Superannuation Death Benefits: Making a Claim

 Superannuation is a system where money is placed in a fund to provide for a person’s retirement[1].

What is a Death Payment and Who can make a Claim?

A death payment can consist of the deceased member’s superannuation balance (less any charges and taxes) plus any death cover that they may have had.

The Superannuation Industry Supervision Act 1993 (Cth) (SIS Act) provides that the claimant needs to be a dependant (that is, the deceased member’s spouse, child or any person with whom the deceased member had an interdependency relationship) at the time of the deceased’s death, or the legal personal representative of the deceased’s estate, to be considered for a death payment.   However, in each individual case, it is necessary to consider the terms of the trust deed governing the particular superannuation fund in which the deceased member had an interest to see whether it differs from the wording of the SIS Act.

The trust deed is the document which governs the exercise of the superannuation trustees’ discretion.  It outlines what decisions the trustee can and cannot make and who the superannuation trustees must consider in determining to whom to make payment.

Where no dependants exist, then it is common for superannuation fund trust deeds across the superannuation industry, and therefore the outcome of a claim, to vary markedly in their terms.

Superannuation Trustees’ Discretion – Process

The first step is for the superannuation policy provider to be notified of the member’s death.  The superannuation policy provider will check to see whether any beneficiary nominations are in place and, if so, payment may be made in accordance with any valid beneficiary nomination still binding on the trustees at the date of the member’s death.

After receiving notification of a death, the superannuation provider usually provides claim paperwork to the dependant.  In our experience, claimants inadvertently forget to request what is arguably the most important document – the trust deed to which the member’s policy relates, so it is essential to request this document at the outset for the reasons outlined earlier.

A claimant is encouraged to complete the necessary paperwork, to detail all relevant information pertaining to other family members of the deceased and, if they are able, a claimant should provide all documentary evidence in support of their claim and relationship with the deceased.  This information will be used by the superannuation trustees to exercise their discretion as to whom, and in what proportions, the deceased’s death benefits are to be paid.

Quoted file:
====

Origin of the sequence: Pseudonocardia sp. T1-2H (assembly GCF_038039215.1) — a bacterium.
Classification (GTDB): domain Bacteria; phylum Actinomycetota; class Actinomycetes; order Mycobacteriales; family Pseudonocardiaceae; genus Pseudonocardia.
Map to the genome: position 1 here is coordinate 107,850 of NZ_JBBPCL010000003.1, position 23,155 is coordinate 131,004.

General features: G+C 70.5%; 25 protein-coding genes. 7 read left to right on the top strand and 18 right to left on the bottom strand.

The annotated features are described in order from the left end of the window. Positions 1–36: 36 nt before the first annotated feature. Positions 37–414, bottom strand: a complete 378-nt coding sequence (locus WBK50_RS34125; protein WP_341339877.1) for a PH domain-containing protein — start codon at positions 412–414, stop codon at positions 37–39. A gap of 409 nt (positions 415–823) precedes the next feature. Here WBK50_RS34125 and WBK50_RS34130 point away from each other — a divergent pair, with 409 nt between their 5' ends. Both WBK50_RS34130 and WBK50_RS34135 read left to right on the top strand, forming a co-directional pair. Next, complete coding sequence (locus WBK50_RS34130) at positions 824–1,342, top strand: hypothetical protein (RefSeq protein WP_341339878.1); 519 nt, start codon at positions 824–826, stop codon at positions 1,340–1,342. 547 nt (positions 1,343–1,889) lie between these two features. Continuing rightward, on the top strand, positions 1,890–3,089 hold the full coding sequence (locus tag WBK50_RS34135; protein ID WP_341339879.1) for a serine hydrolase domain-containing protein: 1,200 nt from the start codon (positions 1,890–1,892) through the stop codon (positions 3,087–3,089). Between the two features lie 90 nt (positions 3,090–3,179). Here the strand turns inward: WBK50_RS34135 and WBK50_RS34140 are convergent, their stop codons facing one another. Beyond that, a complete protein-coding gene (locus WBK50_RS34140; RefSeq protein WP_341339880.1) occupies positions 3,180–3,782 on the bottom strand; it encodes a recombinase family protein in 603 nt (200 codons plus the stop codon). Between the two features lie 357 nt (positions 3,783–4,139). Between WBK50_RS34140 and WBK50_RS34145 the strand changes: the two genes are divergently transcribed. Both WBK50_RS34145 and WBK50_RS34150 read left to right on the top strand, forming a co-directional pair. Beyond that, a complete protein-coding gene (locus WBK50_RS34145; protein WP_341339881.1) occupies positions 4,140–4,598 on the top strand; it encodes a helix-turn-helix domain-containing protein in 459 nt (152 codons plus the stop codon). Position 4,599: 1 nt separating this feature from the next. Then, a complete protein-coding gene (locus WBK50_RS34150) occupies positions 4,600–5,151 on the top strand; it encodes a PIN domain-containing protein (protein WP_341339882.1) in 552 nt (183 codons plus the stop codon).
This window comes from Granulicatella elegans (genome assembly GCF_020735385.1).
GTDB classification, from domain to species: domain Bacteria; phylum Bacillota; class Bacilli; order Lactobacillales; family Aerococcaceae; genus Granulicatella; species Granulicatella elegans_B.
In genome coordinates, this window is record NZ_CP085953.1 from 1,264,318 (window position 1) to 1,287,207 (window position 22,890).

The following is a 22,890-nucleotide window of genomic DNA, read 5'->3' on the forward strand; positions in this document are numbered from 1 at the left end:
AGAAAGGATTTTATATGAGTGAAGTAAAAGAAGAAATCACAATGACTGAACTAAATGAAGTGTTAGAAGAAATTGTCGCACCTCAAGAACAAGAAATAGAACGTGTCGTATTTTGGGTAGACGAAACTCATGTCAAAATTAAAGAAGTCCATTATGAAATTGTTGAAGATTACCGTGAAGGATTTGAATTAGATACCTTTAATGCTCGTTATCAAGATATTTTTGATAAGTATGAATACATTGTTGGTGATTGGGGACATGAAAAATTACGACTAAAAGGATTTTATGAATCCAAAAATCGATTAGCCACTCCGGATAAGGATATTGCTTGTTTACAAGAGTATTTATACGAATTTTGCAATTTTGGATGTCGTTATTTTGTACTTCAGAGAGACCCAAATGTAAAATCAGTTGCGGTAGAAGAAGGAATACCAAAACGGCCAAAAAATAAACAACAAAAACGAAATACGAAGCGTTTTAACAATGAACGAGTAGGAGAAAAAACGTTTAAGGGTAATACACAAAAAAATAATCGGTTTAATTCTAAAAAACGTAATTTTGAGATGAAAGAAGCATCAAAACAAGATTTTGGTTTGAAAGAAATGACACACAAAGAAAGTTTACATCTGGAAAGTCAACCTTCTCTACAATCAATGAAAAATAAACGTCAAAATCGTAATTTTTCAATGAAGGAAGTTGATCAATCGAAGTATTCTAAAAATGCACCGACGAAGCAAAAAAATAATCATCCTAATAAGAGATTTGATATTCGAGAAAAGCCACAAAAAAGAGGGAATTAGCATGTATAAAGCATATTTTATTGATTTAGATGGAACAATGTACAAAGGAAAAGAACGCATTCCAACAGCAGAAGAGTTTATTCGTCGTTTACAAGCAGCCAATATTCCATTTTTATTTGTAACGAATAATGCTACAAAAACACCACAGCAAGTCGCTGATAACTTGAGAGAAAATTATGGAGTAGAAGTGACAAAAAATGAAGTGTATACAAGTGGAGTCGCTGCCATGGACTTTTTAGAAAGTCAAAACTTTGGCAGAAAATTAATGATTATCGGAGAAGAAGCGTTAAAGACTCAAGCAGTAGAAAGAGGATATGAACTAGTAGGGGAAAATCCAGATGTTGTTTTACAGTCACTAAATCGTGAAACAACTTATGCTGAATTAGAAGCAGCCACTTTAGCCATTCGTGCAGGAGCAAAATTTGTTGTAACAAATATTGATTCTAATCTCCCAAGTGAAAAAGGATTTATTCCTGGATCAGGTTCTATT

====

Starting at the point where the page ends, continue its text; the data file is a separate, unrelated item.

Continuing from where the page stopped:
Once a decision has been made by the superannuation trustees, the claimant and all other relevant parties (ie potential claimants) will be notified of the decision (First Decision). If a potential claimant considers the distribution proposed by the trustees (that is, the First Decision) is unfair or unreasonable then they may lodge what is known as an objection.  As part of their objection, the objector should provide any additional evidence in support of their claim.  The trustees will then reassess the claim in light of any additional evidence and may either stick with their initial decision or change it (Second Decision).   The claimants are then notified of the outcome of the Second Decision.

If any of the parties again consider the Second Decision to be unfair or unreasonable, then they can lodge an objection with an independent governing body, known as the Australian Financial Complaints Authority, which will then work through various processes until the matter is ultimately settled (by conciliation or agreement) or resolved by a determination.

This article highlights the importance of obtaining proper estate planning advice which includes making a valid binding beneficiary nomination in respect of superannuation death benefits.  A nomination will help to ensure your death benefits are paid to the dependant whom you wish to benefit and avoid the exercise of discretion by the superannuation trustees.

We can also assist you if you wish to make a claim for payment of superannuation of a deceased family member.

If you would like advice, please contact Rob Durey or Jacinta Binstead on (08) 6166 9000.

[1] Australian Taxation Office definition of superannuation.